Now that the dust has settled from the Indian G20 meeting, I’m left with a generally positive impression of the event, from the hosts’ point of view.
There were three headline-making moments: the invitation to the African Union to join the group, the communique on Ukraine which didn’t mention Russia, and the introduction of ‘Bharat’ instead of ‘India’.
Africa first. I think this is a very positive step. In recent years, too many African countries have become financially indebted to China for their infrastructure or militarily indebted to Russia for their security. The latest instability on the continent, with military coups in Niger and Gabon and civil war in Somalia, underscores the need for concerted action. Otherwise there is a risk of widespread regional insecurity which would benefit nobody.
Through this act of inclusion, India’s ‘Global South’ leadership has taken on a practical edge, giving Africa a stronger voice in an important political forum. Ideally, it will encourage African nations to work more closely with one another, rather than getting further in hock to Russia and China.
For Narendra Modi, this was a key diplomatic achievement, bolstering his position as self-styled voice of the Global South and winning African friends in high places. India is already providing transformative IT services to several African nations, mirroring the Adhaar online financial network it developed at home. This G21 accession – as we should now call it – could help unlock much more of the same, setting India up as a tech partner to the continent.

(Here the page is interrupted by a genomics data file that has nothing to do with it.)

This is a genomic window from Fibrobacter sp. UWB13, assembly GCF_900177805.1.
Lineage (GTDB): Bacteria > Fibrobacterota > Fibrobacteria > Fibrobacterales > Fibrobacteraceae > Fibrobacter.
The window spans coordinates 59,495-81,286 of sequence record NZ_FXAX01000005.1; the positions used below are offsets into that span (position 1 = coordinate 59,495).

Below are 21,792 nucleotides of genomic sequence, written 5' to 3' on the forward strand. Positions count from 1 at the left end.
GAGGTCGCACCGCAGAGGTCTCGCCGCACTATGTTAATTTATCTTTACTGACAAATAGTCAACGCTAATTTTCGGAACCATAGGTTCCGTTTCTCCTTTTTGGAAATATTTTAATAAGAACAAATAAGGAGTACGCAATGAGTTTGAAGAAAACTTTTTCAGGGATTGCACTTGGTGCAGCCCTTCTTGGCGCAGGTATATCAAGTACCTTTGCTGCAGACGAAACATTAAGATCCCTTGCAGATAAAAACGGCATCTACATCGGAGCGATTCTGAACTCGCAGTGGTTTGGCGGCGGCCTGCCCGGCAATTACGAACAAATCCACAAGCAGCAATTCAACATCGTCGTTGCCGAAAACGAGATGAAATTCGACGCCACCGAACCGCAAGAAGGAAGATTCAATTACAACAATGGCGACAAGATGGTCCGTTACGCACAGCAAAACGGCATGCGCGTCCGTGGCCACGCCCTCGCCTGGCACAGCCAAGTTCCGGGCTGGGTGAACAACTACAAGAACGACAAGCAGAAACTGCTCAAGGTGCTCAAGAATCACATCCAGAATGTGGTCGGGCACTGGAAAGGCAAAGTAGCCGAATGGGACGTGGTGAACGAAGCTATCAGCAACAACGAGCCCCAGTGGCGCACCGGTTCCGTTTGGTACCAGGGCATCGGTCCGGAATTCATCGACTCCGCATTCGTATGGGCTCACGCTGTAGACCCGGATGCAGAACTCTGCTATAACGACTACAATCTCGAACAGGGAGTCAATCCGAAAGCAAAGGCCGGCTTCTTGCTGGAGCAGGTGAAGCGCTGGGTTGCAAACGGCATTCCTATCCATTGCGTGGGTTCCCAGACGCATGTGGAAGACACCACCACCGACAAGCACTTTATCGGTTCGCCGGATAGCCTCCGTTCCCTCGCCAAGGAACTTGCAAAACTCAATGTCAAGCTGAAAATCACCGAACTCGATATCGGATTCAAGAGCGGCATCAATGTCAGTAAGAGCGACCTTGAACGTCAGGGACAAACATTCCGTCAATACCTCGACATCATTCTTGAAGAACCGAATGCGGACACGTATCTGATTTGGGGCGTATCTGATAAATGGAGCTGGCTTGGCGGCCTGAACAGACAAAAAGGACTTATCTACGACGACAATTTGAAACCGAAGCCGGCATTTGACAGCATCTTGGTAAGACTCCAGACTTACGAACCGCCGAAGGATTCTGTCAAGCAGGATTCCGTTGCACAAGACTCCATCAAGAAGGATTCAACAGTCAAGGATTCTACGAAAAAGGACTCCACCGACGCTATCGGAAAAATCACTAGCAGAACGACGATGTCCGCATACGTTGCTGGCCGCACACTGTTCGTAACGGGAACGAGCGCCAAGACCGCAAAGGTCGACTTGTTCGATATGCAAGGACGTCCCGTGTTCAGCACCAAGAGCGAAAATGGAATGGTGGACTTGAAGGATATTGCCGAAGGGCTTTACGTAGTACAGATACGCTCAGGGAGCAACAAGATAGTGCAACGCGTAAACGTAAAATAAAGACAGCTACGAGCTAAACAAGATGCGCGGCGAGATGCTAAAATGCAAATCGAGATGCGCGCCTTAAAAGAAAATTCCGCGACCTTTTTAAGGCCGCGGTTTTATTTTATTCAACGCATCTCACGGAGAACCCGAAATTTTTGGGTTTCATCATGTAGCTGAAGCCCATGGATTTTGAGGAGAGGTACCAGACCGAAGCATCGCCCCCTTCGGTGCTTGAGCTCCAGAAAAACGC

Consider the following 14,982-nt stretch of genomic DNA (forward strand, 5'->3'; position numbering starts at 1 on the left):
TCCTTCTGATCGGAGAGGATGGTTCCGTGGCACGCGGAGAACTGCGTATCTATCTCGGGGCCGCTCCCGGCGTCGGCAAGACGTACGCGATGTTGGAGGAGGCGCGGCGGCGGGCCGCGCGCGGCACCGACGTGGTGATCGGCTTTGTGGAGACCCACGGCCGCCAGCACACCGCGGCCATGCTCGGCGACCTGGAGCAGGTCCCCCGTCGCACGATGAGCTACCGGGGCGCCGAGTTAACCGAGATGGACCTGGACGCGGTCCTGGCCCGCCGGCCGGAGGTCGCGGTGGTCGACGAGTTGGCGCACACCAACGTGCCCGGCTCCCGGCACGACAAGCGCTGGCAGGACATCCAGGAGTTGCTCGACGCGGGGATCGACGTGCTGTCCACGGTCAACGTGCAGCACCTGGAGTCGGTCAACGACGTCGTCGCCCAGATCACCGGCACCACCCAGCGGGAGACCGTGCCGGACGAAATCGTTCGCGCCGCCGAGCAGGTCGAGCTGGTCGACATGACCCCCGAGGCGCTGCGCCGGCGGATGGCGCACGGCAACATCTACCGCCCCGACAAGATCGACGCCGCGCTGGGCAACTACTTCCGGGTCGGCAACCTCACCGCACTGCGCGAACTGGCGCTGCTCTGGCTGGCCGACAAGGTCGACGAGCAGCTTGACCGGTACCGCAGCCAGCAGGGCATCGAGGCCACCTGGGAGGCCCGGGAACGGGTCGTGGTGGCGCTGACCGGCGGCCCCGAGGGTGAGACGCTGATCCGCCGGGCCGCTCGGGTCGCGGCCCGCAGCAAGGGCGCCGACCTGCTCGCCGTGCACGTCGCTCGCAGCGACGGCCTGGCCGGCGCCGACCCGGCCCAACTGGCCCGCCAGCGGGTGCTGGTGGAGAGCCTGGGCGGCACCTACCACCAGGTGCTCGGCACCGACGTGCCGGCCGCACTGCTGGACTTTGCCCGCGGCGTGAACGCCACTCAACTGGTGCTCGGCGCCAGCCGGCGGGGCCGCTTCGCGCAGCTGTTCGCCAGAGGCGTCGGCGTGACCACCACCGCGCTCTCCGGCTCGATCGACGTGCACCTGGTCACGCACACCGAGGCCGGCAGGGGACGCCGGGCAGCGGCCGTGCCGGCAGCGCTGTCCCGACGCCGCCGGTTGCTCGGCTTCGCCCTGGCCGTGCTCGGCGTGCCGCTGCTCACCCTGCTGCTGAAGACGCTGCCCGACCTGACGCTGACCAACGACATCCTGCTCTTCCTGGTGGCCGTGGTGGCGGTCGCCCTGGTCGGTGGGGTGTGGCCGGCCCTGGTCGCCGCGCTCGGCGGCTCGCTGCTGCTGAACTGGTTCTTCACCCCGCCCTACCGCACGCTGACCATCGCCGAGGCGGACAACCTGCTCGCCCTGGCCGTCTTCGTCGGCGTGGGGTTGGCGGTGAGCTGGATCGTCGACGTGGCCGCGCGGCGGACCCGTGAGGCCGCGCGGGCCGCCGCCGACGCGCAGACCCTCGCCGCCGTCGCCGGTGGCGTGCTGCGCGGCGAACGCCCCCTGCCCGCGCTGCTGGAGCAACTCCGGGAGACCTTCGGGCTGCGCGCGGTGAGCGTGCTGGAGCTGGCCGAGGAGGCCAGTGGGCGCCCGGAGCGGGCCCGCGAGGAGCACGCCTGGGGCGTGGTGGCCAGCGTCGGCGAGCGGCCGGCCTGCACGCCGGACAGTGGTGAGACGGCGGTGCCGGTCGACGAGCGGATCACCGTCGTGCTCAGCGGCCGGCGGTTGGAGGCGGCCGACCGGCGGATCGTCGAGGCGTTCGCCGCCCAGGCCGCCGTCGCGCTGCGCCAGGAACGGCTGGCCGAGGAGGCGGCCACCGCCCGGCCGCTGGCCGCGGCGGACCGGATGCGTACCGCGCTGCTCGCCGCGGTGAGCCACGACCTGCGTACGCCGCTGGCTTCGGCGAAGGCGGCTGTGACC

On Ukraine, the communique was probably the best that could be achieved in order to keep everyone on side. Ukraine itself was the least happy party here, but then Ukraine isn’t a member of the G20 so it had to take what it was given. Optics are important here. As long as the leaders of the 20 states could return to their home countries and endorsed the message, India could say the meeting was a success. Short of expelling Russia (in which case the whole G20/21 concept falls down) there wasn’t much else they could do. India’s reputation as a catalyst for reconciliation and compromise was enhanced.
Finally, Bharat. There are plenty of optics in this debate also. It would force the entire map-making and list-publishing industry to reprint every atlas and league table. It would mean people like me would have to describe ourselves as Bharati-heritage. Does it matter very much? I suppose it’s a sign of India’s muscle-flexing, now that it has half a seat on the global top economic table and wants everyone to pay more attention.
We’ve grown used to Mumbai instead of Bombay, Chennai instead of Madras, Kolkata instead of Calcutta, so why not? There’s an anti-colonial thing going on here, which prompts people to debate the issues and that’s no bad thing. I’d like to see a referendum take place before any decision, just to be sure that a healthy majority (two-thirds?) of the country agreed with it.
The most important thing is that India is setting its own agenda, meeting with the great world powers on its own terms. For me, that’s a big step forward and much to be welcomed.
Dinesh Dhamija founded, built and sold online travel agency ebookers, before serving as a Member of the European Parliament. His latest book, The Indian Century, will be published in the Autumn.